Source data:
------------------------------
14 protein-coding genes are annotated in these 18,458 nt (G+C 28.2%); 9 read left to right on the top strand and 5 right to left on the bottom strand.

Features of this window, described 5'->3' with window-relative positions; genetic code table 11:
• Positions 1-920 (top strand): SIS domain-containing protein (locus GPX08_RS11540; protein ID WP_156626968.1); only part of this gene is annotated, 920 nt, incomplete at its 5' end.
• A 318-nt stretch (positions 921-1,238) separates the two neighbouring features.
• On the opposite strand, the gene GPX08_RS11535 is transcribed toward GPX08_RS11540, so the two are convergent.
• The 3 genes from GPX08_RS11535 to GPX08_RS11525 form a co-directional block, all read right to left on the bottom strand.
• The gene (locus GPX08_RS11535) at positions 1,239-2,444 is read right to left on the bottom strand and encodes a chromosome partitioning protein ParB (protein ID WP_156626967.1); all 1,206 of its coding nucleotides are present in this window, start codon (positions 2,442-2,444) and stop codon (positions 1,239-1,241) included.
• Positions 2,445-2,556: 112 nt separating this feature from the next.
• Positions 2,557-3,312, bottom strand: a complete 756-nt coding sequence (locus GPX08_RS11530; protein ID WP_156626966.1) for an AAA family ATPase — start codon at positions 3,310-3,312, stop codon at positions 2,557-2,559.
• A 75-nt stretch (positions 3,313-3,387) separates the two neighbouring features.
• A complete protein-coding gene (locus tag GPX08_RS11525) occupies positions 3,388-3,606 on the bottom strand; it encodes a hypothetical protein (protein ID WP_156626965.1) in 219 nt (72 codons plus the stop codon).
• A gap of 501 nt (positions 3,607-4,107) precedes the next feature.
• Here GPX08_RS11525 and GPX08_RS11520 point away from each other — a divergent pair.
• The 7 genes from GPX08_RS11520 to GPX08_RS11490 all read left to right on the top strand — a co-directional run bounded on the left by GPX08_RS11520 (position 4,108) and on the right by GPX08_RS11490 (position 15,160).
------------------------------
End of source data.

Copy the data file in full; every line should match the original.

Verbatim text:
14 protein-coding genes are annotated in these 18,458 nt (G+C 28.2%); 9 read left to right on the top strand and 5 right to left on the bottom strand.

Features of this window, described 5'->3' with window-relative positions; genetic code table 11:
• Positions 1-920 (top strand): SIS domain-containing protein (locus GPX08_RS11540; protein ID WP_156626968.1); only part of this gene is annotated, 920 nt, incomplete at its 5' end.
• A 318-nt stretch (positions 921-1,238) separates the two neighbouring features.
• On the opposite strand, the gene GPX08_RS11535 is transcribed toward GPX08_RS11540, so the two are convergent.
• The 3 genes from GPX08_RS11535 to GPX08_RS11525 form a co-directional block, all read right to left on the bottom strand.
• The gene (locus GPX08_RS11535) at positions 1,239-2,444 is read right to left on the bottom strand and encodes a chromosome partitioning protein ParB (protein ID WP_156626967.1); all 1,206 of its coding nucleotides are present in this window, start codon (positions 2,442-2,444) and stop codon (positions 1,239-1,241) included.
• Positions 2,445-2,556: 112 nt separating this feature from the next.
• Positions 2,557-3,312, bottom strand: a complete 756-nt coding sequence (locus GPX08_RS11530; protein ID WP_156626966.1) for an AAA family ATPase — start codon at positions 3,310-3,312, stop codon at positions 2,557-2,559.
• A 75-nt stretch (positions 3,313-3,387) separates the two neighbouring features.
• A complete protein-coding gene (locus tag GPX08_RS11525) occupies positions 3,388-3,606 on the bottom strand; it encodes a hypothetical protein (protein ID WP_156626965.1) in 219 nt (72 codons plus the stop codon).
• A gap of 501 nt (positions 3,607-4,107) precedes the next feature.
• Here GPX08_RS11525 and GPX08_RS11520 point away from each other — a divergent pair.
• The 7 genes from GPX08_RS11520 to GPX08_RS11490 all read left to right on the top strand — a co-directional run bounded on the left by GPX08_RS11520 (position 4,108) and on the right by GPX08_RS11490 (position 15,160).